August 2014
Volume 14, Issue 10
Free
Vision Sciences Society Annual Meeting Abstract  |   August 2014
Similar effects of saccades on auditory and visual localization suggest common spatial map
Author Affiliations
  • Hannah Krüger
    Centre Attention and Vision, Laboratoire Psychologie de la Perception, Université Paris Descartes, Paris, France & CNRS UMR 8158, Paris, France
  • Therese Collins
    Centre Attention and Vision, Laboratoire Psychologie de la Perception, Université Paris Descartes, Paris, France & CNRS UMR 8158, Paris, France
  • Patrick Cavanagh
    Centre Attention and Vision, Laboratoire Psychologie de la Perception, Université Paris Descartes, Paris, France & CNRS UMR 8158, Paris, France
Journal of Vision August 2014, Vol.14, 1232. doi:10.1167/14.10.1232
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    • Get Citation

      Hannah Krüger, Therese Collins, Patrick Cavanagh; Similar effects of saccades on auditory and visual localization suggest common spatial map. Journal of Vision 2014;14(10):1232. doi: 10.1167/14.10.1232.

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      © ARVO (1962-2015); The Authors (2016-present)

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Abstract

The perception of space across different sensory modalities is one of a seamless whole, despite the fact that the inputs to these modalities are processed in their own specific reference frames (e.g. retinotopic, tonotopic or somatopic). Visual orienting has been shown to influence localizing of sources of other modalities [Pavani, Hussain & Driver, 2008; Pritchett, Carnevale & Harris, 2012]. Here we ask the question whether localizing auditory stimuli is influenced by saccades in a similar manner as localizing visual stimuli. The direction of apparent motion across eye movements is systematically misperceived to occur further in direction to the eye movement [Szinte & Cavanagh, 2011]. This effect has been related to the structure of an attention map that dynamically updates visual space across eye movements based on predictions about where visual stimuli appear on the retina after a saccadic displacement. We asked subjects to indicate the tilt of an apparent vertical, auditory motion for four degrees of tilt (extreme left, medium left, medium right, extreme right). Participants had no bias in judging this tilt when instructed to maintain fixation at a peripheral location. When asked to judge the tilt across eye movements, the orientation of subjective vertical was rotated in direction of the intervening eye movement. This finding is in line with the illusory perception of a tilt of transsaccadic visual apparent motion [Szinte & Cavanagh, 2011] and as such supports the notion that orienting to and localizing of auditory sources is updated across eye movements similar to that seen for visual stimuli. As such the presented results point towards a common mechanism for the perception of space across modalities.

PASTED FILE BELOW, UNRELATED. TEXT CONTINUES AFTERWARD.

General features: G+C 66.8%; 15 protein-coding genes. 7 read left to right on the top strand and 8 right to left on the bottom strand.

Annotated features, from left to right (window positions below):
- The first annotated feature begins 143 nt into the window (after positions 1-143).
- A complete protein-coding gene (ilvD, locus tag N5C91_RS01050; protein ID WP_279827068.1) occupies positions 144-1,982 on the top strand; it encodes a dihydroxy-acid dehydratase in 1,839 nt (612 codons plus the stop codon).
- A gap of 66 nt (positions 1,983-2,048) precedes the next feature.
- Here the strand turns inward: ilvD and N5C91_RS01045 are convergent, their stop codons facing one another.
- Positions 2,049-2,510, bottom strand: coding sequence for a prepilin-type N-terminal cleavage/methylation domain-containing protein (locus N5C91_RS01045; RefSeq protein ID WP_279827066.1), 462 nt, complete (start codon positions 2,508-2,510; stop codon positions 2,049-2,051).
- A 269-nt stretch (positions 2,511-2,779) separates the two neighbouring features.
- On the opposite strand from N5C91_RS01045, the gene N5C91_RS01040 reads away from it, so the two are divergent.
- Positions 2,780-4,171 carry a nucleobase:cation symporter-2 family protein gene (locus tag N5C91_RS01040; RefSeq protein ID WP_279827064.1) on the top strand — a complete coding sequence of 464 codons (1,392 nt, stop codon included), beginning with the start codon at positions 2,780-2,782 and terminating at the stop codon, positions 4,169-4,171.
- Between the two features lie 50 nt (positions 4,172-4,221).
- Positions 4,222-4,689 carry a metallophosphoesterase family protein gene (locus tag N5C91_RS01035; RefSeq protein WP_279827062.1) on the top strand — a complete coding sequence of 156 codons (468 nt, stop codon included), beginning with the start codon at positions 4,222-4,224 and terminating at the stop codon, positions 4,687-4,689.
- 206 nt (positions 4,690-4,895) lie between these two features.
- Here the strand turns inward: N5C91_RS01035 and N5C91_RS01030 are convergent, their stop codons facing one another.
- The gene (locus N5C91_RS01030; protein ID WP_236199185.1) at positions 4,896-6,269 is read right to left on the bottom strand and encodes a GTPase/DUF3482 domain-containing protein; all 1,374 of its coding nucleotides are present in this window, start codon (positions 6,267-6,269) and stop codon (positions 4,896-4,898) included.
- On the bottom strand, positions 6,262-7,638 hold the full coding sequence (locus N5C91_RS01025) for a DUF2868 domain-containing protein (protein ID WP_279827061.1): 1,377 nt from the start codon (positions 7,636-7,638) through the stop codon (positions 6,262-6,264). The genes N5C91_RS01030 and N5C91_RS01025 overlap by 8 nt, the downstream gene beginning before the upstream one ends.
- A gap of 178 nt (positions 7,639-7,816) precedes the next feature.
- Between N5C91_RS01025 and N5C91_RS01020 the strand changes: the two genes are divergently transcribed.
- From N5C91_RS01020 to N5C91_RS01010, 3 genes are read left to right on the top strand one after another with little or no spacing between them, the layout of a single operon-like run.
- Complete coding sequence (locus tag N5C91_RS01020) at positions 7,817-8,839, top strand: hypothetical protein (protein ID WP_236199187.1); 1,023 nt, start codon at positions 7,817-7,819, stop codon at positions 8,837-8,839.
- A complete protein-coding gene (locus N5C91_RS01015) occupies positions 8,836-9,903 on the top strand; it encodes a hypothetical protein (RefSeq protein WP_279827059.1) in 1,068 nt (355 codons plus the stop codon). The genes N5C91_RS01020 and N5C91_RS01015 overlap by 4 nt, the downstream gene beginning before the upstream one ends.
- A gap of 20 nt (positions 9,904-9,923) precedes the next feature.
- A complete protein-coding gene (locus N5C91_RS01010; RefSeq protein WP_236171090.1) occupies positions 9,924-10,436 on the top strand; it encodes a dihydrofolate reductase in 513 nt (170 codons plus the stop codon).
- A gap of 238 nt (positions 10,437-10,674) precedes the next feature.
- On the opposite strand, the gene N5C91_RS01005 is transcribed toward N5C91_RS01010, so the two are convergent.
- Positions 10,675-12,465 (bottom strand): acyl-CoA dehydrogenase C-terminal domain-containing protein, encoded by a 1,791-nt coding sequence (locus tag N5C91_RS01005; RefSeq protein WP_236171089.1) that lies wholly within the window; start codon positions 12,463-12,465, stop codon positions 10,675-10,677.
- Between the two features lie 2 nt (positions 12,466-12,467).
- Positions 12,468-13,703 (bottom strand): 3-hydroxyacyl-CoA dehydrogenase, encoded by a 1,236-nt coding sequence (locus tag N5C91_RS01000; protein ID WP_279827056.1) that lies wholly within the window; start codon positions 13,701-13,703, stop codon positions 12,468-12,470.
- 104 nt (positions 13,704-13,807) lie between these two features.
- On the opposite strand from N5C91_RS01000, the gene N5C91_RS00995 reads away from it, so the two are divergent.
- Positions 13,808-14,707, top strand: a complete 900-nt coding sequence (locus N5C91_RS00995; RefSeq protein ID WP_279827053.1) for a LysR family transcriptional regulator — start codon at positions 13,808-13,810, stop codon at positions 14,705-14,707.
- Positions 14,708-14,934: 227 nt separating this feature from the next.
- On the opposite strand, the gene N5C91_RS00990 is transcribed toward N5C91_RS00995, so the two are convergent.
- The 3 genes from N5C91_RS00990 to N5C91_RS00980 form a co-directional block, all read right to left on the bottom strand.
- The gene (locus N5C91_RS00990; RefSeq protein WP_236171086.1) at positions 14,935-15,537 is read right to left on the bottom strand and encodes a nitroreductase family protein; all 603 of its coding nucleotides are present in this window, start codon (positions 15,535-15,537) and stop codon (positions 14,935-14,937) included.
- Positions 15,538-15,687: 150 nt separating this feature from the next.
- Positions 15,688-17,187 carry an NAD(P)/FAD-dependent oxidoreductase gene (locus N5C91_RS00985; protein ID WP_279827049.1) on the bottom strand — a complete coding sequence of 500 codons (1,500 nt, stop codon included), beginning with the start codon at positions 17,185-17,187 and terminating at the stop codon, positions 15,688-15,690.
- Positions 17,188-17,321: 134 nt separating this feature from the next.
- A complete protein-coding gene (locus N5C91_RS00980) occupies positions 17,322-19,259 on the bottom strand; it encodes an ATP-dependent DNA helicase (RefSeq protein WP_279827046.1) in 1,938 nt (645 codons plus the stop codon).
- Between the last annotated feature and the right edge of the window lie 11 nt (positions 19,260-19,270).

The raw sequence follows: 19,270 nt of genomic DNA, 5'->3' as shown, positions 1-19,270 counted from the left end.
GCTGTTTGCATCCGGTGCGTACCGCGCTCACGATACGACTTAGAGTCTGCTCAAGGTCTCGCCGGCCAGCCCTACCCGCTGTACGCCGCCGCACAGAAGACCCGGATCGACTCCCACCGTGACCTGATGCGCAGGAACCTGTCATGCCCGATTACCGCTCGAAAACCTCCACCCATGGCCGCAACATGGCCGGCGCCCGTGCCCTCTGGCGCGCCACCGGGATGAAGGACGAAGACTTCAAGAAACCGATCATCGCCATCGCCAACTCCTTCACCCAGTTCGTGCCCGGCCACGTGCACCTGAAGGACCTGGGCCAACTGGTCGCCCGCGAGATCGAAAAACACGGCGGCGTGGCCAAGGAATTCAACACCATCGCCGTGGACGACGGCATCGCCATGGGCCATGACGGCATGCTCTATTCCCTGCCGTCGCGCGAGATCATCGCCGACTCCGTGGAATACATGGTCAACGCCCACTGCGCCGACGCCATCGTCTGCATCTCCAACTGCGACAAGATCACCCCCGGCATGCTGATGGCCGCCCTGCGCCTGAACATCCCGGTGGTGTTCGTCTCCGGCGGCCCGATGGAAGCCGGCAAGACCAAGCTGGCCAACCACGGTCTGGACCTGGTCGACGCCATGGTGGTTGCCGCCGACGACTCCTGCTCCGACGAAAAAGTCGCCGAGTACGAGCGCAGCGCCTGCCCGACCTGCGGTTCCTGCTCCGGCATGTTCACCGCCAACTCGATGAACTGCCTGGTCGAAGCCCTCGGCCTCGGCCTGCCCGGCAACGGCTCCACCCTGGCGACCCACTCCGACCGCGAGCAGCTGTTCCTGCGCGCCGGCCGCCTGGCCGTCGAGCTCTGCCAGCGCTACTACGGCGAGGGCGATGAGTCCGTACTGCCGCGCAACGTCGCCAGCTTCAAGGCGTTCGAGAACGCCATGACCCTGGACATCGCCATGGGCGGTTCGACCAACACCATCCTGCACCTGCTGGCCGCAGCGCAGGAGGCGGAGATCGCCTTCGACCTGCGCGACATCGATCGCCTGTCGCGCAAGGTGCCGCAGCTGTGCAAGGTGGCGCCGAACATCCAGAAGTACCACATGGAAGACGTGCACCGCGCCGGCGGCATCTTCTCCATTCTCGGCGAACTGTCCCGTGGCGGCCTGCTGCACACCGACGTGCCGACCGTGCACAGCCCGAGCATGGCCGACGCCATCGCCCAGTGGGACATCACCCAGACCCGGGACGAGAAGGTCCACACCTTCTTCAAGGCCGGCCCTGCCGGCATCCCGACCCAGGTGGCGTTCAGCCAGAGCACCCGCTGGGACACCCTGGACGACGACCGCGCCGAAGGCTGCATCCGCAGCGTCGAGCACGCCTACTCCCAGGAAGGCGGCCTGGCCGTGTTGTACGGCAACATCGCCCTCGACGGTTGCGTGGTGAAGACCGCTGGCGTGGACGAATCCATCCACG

Meeting abstract presented at VSS 2014

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